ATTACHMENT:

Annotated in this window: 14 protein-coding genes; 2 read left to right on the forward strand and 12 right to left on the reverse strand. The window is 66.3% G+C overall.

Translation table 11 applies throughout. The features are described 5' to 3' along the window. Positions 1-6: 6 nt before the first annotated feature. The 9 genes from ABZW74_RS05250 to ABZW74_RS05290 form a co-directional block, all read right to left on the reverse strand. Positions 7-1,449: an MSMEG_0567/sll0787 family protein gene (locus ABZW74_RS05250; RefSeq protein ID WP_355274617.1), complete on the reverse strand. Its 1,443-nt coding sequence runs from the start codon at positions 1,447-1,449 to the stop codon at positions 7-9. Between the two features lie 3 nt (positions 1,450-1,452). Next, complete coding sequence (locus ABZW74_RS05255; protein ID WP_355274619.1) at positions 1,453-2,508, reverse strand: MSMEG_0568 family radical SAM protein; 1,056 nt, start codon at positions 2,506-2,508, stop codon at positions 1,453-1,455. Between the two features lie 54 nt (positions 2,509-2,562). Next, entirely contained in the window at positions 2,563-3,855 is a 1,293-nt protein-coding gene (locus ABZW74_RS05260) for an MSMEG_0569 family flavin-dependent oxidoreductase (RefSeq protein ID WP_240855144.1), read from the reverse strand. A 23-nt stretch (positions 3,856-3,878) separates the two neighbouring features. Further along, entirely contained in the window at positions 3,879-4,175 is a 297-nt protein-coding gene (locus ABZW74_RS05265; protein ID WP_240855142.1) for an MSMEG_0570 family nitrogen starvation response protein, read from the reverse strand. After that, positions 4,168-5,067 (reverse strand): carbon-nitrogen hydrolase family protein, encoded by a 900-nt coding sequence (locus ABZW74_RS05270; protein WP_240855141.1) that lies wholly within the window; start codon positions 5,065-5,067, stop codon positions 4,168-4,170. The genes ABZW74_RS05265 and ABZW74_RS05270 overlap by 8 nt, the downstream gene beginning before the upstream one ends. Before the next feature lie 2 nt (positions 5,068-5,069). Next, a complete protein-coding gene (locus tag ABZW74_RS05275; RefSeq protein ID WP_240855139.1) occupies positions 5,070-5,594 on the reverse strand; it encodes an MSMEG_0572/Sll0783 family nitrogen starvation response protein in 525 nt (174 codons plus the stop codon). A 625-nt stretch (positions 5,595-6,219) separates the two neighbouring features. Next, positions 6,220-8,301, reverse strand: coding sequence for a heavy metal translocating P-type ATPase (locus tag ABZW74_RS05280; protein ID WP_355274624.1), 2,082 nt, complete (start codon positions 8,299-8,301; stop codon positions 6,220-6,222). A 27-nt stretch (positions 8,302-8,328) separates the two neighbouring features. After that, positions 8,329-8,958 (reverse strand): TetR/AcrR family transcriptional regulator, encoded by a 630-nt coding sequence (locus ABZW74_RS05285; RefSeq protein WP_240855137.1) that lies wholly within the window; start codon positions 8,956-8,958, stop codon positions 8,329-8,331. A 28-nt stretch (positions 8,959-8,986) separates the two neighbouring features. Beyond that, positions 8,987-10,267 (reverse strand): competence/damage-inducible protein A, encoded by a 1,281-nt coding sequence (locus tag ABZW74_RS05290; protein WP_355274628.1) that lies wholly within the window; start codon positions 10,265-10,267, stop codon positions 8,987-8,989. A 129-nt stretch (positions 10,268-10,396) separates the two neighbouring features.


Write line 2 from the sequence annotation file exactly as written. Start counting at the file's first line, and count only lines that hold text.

Translation table 11 applies throughout. The features are described 5' to 3' along the window. Positions 1-6: 6 nt before the first annotated feature. The 9 genes from ABZW74_RS05250 to ABZW74_RS05290 form a co-directional block, all read right to left on the reverse strand. Positions 7-1,449: an MSMEG_0567/sll0787 family protein gene (locus ABZW74_RS05250; RefSeq protein ID WP_355274617.1), complete on the reverse strand. Its 1,443-nt coding sequence runs from the start codon at positions 1,447-1,449 to the stop codon at positions 7-9. Between the two features lie 3 nt (positions 1,450-1,452). Next, complete coding sequence (locus ABZW74_RS05255; protein ID WP_355274619.1) at positions 1,453-2,508, reverse strand: MSMEG_0568 family radical SAM protein; 1,056 nt, start codon at positions 2,506-2,508, stop codon at positions 1,453-1,455. Between the two features lie 54 nt (positions 2,509-2,562). Next, entirely contained in the window at positions 2,563-3,855 is a 1,293-nt protein-coding gene (locus ABZW74_RS05260) for an MSMEG_0569 family flavin-dependent oxidoreductase (RefSeq protein ID WP_240855144.1), read from the reverse strand. A 23-nt stretch (positions 3,856-3,878) separates the two neighbouring features. Further along, entirely contained in the window at positions 3,879-4,175 is a 297-nt protein-coding gene (locus ABZW74_RS05265; protein ID WP_240855142.1) for an MSMEG_0570 family nitrogen starvation response protein, read from the reverse strand. After that, positions 4,168-5,067 (reverse strand): carbon-nitrogen hydrolase family protein, encoded by a 900-nt coding sequence (locus ABZW74_RS05270; protein WP_240855141.1) that lies wholly within the window; start codon positions 5,065-5,067, stop codon positions 4,168-4,170. The genes ABZW74_RS05265 and ABZW74_RS05270 overlap by 8 nt, the downstream gene beginning before the upstream one ends. Before the next feature lie 2 nt (positions 5,068-5,069). Next, a complete protein-coding gene (locus tag ABZW74_RS05275; RefSeq protein ID WP_240855139.1) occupies positions 5,070-5,594 on the reverse strand; it encodes an MSMEG_0572/Sll0783 family nitrogen starvation response protein in 525 nt (174 codons plus the stop codon). A 625-nt stretch (positions 5,595-6,219) separates the two neighbouring features. Next, positions 6,220-8,301, reverse strand: coding sequence for a heavy metal translocating P-type ATPase (locus tag ABZW74_RS05280; protein ID WP_355274624.1), 2,082 nt, complete (start codon positions 8,299-8,301; stop codon positions 6,220-6,222). A 27-nt stretch (positions 8,302-8,328) separates the two neighbouring features. After that, positions 8,329-8,958 (reverse strand): TetR/AcrR family transcriptional regulator, encoded by a 630-nt coding sequence (locus ABZW74_RS05285; RefSeq protein WP_240855137.1) that lies wholly within the window; start codon positions 8,956-8,958, stop codon positions 8,329-8,331. A 28-nt stretch (positions 8,959-8,986) separates the two neighbouring features. Beyond that, positions 8,987-10,267 (reverse strand): competence/damage-inducible protein A, encoded by a 1,281-nt coding sequence (locus tag ABZW74_RS05290; protein WP_355274628.1) that lies wholly within the window; start codon positions 10,265-10,267, stop codon positions 8,987-8,989. A 129-nt stretch (positions 10,268-10,396) separates the two neighbouring features.